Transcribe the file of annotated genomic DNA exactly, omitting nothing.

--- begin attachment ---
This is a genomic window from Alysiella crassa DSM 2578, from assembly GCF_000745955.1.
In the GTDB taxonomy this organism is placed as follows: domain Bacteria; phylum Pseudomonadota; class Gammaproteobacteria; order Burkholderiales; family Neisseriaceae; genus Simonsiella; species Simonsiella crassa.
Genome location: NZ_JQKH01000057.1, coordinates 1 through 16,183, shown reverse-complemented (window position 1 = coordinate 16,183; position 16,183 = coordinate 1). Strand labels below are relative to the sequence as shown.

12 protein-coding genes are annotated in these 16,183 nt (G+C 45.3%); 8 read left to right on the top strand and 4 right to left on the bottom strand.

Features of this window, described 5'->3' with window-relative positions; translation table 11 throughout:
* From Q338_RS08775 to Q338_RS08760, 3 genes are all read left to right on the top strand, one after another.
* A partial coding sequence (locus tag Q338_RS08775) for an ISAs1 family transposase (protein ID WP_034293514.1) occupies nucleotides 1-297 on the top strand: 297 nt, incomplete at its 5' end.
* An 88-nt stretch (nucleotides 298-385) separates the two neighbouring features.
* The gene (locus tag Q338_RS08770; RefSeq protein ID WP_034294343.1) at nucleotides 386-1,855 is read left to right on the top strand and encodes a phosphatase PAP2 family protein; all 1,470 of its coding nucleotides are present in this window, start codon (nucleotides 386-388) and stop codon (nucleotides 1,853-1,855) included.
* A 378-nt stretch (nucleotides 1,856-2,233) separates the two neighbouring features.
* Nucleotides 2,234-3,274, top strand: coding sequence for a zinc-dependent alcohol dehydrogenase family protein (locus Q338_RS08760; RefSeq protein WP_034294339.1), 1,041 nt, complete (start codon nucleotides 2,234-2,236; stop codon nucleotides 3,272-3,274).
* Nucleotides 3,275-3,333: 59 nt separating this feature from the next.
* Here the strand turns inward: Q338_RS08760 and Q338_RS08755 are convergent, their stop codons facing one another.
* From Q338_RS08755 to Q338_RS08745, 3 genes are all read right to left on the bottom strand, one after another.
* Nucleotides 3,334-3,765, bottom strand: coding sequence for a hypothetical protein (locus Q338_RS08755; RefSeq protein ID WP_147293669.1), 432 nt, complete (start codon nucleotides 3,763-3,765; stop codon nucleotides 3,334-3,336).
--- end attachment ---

This is a genomic window from Alysiella crassa DSM 2578, from assembly GCF_000745955.1.
In the GTDB taxonomy this organism is placed as follows: domain Bacteria; phylum Pseudomonadota; class Gammaproteobacteria; order Burkholderiales; family Neisseriaceae; genus Simonsiella; species Simonsiella crassa.
Genome location: NZ_JQKH01000057.1, coordinates 1 through 16,183, shown reverse-complemented (window position 1 = coordinate 16,183; position 16,183 = coordinate 1). Strand labels below are relative to the sequence as shown.

12 protein-coding genes are annotated in these 16,183 nt (G+C 45.3%); 8 read left to right on the top strand and 4 right to left on the bottom strand.

Features of this window, described 5'->3' with window-relative positions; translation table 11 throughout:
* From Q338_RS08775 to Q338_RS08760, 3 genes are all read left to right on the top strand, one after another.
* A partial coding sequence (locus tag Q338_RS08775) for an ISAs1 family transposase (protein ID WP_034293514.1) occupies nucleotides 1-297 on the top strand: 297 nt, incomplete at its 5' end.
* An 88-nt stretch (nucleotides 298-385) separates the two neighbouring features.
* The gene (locus tag Q338_RS08770; RefSeq protein ID WP_034294343.1) at nucleotides 386-1,855 is read left to right on the top strand and encodes a phosphatase PAP2 family protein; all 1,470 of its coding nucleotides are present in this window, start codon (nucleotides 386-388) and stop codon (nucleotides 1,853-1,855) included.
* A 378-nt stretch (nucleotides 1,856-2,233) separates the two neighbouring features.
* Nucleotides 2,234-3,274, top strand: coding sequence for a zinc-dependent alcohol dehydrogenase family protein (locus Q338_RS08760; RefSeq protein WP_034294339.1), 1,041 nt, complete (start codon nucleotides 2,234-2,236; stop codon nucleotides 3,272-3,274).
* Nucleotides 3,275-3,333: 59 nt separating this feature from the next.
* Here the strand turns inward: Q338_RS08760 and Q338_RS08755 are convergent, their stop codons facing one another.
* From Q338_RS08755 to Q338_RS08745, 3 genes are all read right to left on the bottom strand, one after another.
* Nucleotides 3,334-3,765, bottom strand: coding sequence for a hypothetical protein (locus Q338_RS08755; RefSeq protein ID WP_147293669.1), 432 nt, complete (start codon nucleotides 3,763-3,765; stop codon nucleotides 3,334-3,336).